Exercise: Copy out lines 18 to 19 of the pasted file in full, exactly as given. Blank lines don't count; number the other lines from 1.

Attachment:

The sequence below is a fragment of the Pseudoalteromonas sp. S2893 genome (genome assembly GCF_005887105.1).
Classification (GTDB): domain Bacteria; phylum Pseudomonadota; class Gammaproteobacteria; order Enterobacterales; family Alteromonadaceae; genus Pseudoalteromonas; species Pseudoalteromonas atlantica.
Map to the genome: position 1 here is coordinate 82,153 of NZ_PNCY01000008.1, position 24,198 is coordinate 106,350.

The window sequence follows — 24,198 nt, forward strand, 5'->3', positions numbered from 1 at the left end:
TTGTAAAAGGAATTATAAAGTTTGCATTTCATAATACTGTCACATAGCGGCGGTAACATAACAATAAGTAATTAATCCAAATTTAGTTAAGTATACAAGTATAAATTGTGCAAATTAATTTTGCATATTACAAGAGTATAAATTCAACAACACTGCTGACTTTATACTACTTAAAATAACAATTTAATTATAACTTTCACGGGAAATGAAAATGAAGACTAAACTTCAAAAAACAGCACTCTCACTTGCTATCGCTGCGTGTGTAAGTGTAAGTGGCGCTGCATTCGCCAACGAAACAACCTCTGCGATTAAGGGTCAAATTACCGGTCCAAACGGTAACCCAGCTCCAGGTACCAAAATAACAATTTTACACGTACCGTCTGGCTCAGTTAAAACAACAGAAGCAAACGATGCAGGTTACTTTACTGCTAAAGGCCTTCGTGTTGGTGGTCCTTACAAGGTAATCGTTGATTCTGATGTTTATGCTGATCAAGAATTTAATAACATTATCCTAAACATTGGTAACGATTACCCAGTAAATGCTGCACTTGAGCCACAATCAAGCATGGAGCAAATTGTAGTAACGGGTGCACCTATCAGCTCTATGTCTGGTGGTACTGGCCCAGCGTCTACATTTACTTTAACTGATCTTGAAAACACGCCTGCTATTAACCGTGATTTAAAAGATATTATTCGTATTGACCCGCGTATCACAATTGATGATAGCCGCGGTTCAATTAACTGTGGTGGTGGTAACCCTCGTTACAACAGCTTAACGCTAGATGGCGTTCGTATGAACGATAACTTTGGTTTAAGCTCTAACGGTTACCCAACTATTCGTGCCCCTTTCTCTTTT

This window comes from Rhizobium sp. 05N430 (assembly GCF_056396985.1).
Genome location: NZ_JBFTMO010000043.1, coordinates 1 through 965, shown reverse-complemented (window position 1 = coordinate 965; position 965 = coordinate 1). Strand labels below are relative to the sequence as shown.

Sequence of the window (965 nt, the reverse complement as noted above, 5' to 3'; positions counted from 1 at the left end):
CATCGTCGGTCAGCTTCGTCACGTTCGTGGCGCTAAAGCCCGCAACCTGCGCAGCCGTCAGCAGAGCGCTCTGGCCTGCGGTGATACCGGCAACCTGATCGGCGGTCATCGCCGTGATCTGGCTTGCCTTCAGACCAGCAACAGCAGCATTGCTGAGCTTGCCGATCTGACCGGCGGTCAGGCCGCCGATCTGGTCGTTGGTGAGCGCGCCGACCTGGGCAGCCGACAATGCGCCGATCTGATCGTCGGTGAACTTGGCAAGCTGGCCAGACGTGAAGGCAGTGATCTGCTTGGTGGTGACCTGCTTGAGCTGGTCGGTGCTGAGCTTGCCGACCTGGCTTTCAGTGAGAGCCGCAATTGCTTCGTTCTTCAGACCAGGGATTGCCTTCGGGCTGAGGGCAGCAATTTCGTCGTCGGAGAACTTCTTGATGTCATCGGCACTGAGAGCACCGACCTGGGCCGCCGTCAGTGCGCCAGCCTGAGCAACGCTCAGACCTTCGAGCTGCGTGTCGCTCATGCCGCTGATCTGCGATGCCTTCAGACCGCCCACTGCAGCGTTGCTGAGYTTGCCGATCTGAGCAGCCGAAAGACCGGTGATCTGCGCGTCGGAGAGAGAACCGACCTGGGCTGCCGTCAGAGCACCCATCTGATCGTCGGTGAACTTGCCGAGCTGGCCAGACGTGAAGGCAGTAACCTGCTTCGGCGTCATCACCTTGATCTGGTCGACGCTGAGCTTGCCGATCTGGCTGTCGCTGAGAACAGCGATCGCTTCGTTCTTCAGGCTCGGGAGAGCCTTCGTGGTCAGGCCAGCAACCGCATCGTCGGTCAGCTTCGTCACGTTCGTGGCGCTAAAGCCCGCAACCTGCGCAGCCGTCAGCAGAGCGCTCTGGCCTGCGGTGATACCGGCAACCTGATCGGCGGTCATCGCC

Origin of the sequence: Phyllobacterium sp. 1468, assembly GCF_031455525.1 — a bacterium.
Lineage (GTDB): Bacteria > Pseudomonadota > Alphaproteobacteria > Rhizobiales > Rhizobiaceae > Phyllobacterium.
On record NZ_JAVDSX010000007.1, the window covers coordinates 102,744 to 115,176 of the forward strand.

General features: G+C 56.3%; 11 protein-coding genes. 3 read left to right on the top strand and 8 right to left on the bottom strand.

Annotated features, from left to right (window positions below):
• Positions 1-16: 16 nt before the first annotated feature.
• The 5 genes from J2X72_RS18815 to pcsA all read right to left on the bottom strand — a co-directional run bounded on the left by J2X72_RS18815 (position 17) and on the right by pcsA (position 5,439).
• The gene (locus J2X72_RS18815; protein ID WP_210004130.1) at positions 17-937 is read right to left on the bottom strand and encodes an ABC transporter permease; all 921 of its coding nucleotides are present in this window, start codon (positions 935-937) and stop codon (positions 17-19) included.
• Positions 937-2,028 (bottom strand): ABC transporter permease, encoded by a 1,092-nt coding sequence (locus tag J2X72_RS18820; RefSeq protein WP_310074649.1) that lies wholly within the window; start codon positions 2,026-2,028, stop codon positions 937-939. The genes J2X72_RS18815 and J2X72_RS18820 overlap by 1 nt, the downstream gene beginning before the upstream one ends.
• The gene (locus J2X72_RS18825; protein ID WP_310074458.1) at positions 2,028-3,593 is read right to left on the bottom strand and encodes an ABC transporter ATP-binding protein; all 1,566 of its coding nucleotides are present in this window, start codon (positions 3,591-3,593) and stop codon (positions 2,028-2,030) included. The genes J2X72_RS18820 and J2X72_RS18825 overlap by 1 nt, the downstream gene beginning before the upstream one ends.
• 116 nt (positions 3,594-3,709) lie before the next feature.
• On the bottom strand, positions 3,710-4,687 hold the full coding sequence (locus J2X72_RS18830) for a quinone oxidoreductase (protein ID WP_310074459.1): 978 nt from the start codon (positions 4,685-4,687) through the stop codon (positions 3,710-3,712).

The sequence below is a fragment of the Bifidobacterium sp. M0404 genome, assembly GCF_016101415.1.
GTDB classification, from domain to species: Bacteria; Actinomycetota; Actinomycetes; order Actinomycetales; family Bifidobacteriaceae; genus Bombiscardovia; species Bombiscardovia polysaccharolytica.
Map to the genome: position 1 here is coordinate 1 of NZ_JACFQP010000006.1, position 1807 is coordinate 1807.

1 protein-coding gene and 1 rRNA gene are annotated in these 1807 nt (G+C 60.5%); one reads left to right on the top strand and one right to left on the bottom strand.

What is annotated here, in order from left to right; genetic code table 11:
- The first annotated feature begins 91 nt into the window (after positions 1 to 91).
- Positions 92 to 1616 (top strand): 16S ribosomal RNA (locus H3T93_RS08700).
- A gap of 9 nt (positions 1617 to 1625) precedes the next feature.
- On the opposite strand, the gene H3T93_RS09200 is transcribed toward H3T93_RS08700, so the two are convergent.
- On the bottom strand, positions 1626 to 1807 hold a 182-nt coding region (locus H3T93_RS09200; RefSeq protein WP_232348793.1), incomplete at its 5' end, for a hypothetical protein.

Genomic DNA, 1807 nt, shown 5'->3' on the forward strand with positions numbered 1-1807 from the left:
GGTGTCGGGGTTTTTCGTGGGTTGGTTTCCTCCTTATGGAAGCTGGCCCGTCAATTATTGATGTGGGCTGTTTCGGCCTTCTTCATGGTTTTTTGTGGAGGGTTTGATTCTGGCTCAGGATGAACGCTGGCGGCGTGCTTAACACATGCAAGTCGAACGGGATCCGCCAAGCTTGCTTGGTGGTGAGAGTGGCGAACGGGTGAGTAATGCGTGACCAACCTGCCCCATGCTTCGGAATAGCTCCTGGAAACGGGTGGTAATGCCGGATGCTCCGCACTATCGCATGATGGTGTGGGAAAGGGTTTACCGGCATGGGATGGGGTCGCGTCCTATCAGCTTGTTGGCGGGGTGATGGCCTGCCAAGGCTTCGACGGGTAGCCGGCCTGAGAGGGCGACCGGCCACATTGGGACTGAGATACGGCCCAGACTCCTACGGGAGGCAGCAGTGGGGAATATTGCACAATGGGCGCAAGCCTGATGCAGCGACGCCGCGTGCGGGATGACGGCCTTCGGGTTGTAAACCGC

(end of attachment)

• Positions 937-2,028 (bottom strand): ABC transporter permease, encoded by a 1,092-nt coding sequence (locus tag J2X72_RS18820; RefSeq protein WP_310074649.1) that lies wholly within the window; start codon positions 2,026-2,028, stop codon positions 937-939. The genes J2X72_RS18815 and J2X72_RS18820 overlap by 1 nt, the downstream gene beginning before the upstream one ends.
• The gene (locus J2X72_RS18825; protein ID WP_310074458.1) at positions 2,028-3,593 is read right to left on the bottom strand and encodes an ABC transporter ATP-binding protein; all 1,566 of its coding nucleotides are present in this window, start codon (positions 3,591-3,593) and stop codon (positions 2,028-2,030) included. The genes J2X72_RS18820 and J2X72_RS18825 overlap by 1 nt, the downstream gene beginning before the upstream one ends.